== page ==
− Your partner may have a lack of relationship experience or no relationship experience at all. They may not necessarily know what they are feeling.

− Your partner may not be ready for a certain part of the relationship (sex, meeting family, sleeping in the same bed). This might make them believe they are not ready for a relationship as a whole or that you are not “the one”.

− Maybe your partner reads a lot of books or has watched a lot of TV shows/movies that depict a certain type of fantasy relationship and it has skewed their view on what a real relationship might look like and how it may unfold.

− Maybe your partner finds that you text them too much. Or the two of you hangout too much and your partner wants to slow things down but can’t communicate that without thinking they will hurt you so they choose to end things instead. Avoiding any conflict altogether.

− Your partner may simply not want to get hurt themselves and choose to end things before you hurt them, whether intentionally or unintentionally. By intentionally I mean that they may think you might break-up with them for whatever reason. By unintentionally I mean they may think of an event where there is an accident and you get injured.

− Your partner might have had a bad relationship in the past, romantic or not, and it still impacts them today.

− Maybe you had your first argument with your partner, or accidentally annoyed them.

− Your partner may have kept on being pressured by their family and friends to include you in more events, invite you over more or to tell them more about the relationship which could be overwhelming on its own.

− Maybe things started to get too repetitive or your partner felt they didn’t have a lot of time to be in a relationship. With a little communication this can be avoided and worked around though.

− Your relationship with your partner could have been getting pretty serious, the two of you were getting really close and you were also getting close to your partner’s family. Your partner might have thought you may not like what you see as he/she and their family open up to you more and get more comfortable around you.

Most people have some sort of relationship anxiety or at some point get scared. Unfortunately many may not necessarily know themselves what they are feeling. As we know with love there is a lot of new, exciting, overwhelming and scary emotions/feelings one can experience. There can also be additional pressure, religious beliefs or childhood experiences at play. The difficulties we face as adults are linked to how we grew up as kids. Your partner’s parents might have raised them in a certain way when they were younger that impacts their relationships today. This doesn’t necessarily mean their parents didn’t raise them well or they had a poor life. They could have had the best parents and best up-bringing however events that occur during childhood do affect adulthood. This leads into Attachment Theory and Styles (Secure, Anxious and Avoidant).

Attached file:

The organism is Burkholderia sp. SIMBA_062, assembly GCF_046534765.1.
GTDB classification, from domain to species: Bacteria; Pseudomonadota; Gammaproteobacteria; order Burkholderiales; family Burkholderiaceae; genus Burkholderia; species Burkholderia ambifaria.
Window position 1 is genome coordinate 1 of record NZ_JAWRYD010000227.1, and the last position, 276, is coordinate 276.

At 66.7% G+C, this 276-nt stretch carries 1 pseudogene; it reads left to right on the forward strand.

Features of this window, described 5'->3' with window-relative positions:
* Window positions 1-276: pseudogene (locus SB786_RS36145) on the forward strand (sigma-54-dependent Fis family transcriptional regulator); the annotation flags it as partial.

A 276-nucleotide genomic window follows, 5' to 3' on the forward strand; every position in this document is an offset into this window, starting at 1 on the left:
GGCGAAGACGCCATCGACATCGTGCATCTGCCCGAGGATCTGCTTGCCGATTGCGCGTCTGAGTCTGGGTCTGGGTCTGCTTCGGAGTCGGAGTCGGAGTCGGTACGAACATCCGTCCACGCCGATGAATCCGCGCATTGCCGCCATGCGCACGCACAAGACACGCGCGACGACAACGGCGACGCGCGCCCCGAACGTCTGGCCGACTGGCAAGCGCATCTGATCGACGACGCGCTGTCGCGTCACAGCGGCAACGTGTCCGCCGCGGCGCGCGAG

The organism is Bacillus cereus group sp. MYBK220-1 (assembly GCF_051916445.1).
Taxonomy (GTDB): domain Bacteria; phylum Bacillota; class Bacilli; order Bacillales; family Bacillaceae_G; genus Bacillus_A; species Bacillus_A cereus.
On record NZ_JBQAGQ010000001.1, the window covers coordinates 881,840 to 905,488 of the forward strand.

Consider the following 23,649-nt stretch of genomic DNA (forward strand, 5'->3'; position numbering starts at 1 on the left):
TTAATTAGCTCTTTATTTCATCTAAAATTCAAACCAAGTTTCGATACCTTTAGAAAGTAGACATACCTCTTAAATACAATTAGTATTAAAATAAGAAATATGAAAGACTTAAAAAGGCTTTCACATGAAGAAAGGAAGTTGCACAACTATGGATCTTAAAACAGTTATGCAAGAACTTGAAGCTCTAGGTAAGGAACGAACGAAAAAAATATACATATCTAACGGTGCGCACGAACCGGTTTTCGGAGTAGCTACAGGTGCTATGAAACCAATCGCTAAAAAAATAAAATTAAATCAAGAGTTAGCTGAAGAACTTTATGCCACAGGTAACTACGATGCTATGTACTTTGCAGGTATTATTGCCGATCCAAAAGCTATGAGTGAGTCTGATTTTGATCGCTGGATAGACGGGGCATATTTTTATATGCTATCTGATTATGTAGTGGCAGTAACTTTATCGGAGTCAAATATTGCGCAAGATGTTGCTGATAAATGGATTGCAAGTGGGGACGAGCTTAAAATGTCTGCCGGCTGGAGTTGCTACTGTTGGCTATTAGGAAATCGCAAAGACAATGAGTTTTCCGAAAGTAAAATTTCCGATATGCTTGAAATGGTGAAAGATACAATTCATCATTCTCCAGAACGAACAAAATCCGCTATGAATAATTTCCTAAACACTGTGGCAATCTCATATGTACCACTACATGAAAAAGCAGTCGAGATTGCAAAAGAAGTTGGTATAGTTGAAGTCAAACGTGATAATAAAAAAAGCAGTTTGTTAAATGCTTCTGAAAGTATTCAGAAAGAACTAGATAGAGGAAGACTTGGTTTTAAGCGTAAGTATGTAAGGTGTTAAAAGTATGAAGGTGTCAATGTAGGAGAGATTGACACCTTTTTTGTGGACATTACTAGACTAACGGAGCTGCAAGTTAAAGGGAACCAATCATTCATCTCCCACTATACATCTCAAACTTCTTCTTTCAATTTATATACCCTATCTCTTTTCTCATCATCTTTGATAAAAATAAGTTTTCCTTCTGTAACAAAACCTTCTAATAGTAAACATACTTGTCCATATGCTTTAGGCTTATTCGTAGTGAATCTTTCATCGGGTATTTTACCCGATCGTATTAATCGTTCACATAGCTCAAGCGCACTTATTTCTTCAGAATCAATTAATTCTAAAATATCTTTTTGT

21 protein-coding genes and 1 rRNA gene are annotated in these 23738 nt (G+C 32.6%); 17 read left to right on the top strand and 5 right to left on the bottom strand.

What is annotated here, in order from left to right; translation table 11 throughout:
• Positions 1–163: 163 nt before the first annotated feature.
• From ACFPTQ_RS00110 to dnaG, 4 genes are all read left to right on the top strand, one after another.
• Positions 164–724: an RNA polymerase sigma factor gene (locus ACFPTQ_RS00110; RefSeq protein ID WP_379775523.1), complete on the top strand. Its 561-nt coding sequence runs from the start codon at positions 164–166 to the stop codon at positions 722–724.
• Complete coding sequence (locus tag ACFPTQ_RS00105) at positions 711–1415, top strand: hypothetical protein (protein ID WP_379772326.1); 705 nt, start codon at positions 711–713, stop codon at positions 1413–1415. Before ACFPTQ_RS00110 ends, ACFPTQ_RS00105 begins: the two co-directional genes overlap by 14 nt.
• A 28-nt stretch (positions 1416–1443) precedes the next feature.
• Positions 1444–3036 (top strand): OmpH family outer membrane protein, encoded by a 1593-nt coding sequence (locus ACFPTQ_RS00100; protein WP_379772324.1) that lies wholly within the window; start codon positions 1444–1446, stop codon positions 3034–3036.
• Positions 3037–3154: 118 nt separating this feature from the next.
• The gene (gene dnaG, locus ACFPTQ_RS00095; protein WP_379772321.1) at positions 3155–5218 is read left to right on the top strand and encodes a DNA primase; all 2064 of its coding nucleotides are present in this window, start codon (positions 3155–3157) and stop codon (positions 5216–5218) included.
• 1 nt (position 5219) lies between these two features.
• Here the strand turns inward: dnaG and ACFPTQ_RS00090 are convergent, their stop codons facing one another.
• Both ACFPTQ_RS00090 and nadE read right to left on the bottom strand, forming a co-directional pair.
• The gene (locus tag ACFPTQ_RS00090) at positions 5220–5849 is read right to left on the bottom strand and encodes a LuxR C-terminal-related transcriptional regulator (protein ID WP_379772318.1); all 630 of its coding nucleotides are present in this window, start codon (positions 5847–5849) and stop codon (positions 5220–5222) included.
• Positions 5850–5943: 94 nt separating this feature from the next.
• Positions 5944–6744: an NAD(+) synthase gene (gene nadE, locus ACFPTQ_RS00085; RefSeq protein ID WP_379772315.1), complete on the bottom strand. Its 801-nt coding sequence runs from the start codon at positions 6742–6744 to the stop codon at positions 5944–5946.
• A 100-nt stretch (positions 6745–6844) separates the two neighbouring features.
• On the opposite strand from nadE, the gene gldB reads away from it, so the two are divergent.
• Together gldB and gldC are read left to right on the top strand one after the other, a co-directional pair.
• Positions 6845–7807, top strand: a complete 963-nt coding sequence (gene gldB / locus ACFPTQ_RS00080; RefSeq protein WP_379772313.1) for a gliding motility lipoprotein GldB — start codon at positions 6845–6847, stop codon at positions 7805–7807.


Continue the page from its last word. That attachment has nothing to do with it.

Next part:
If someone becomes scared, or gets anxious/nervous, and they don’t understand what they are feeling then that may reflect on their partner. This might make it appear as if something is wrong.

Maybe the reason why those who experience this odd gut feeling, or the thought of something being wrong, think that the right thing to do is (or was) to break-up is because it is the easiest and fastest way to get rid of the anxiety and overwhelming emotions they felt. They feel as if there is no other option, they just need to get out fast. The hard thing to do is to face these emotions/fears and to talk with their partner. If they choose to stay in the relationship, these feelings won’t necessarily go away quickly. They may come and go, or stay for quite some time. With that being said, once they face these emotions/fears they can continue to have a truly rewarding and loving relationship. One that brings many benefits to life. If they choose not to face these emotions/fears history may repeat itself down the road. Or they may find themselves in relationships with built in distance, whether physically or emotionally. They may find themselves with partners who can never truly commit to them on a physical or emotional level. The reason why they might stay with these partners is because they feel safe, those emotions/fears will never be triggered like by the one partner they felt closest or the most connected to.